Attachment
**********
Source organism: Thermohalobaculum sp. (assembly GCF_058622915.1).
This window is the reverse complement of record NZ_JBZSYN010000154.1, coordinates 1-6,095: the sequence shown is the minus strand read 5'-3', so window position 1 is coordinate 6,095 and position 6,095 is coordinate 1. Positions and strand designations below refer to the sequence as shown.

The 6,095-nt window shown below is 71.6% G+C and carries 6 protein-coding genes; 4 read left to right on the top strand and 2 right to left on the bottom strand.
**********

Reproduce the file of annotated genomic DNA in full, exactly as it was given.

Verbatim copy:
Source organism: Thermohalobaculum sp. (assembly GCF_058622915.1).
This window is the reverse complement of record NZ_JBZSYN010000154.1, coordinates 1-6,095: the sequence shown is the minus strand read 5'-3', so window position 1 is coordinate 6,095 and position 6,095 is coordinate 1. Positions and strand designations below refer to the sequence as shown.

The 6,095-nt window shown below is 71.6% G+C and carries 6 protein-coding genes; 4 read left to right on the top strand and 2 right to left on the bottom strand.